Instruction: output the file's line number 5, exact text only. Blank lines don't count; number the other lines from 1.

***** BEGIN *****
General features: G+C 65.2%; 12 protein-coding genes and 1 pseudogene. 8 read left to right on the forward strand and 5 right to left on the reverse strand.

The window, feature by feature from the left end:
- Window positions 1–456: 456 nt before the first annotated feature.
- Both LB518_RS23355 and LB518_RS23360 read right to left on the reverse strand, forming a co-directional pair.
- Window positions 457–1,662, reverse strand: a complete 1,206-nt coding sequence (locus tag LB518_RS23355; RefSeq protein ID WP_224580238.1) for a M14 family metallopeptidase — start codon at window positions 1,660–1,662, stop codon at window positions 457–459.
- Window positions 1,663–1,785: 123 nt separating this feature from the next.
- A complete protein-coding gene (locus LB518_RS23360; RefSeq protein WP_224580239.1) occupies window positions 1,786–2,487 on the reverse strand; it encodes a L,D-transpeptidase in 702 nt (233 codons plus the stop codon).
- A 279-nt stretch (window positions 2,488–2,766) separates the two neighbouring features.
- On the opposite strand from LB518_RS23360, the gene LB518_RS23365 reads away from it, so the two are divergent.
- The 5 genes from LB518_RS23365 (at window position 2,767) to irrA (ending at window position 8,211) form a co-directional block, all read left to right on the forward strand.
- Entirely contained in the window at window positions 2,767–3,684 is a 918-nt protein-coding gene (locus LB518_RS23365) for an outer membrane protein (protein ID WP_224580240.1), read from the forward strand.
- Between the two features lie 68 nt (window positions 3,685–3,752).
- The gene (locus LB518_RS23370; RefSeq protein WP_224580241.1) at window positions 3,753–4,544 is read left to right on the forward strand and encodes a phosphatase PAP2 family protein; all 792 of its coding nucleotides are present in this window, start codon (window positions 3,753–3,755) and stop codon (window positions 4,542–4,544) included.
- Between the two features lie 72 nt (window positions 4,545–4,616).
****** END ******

- Window positions 457–1,662, reverse strand: a complete 1,206-nt coding sequence (locus tag LB518_RS23355; RefSeq protein ID WP_224580238.1) for a M14 family metallopeptidase — start codon at window positions 1,660–1,662, stop codon at window positions 457–459.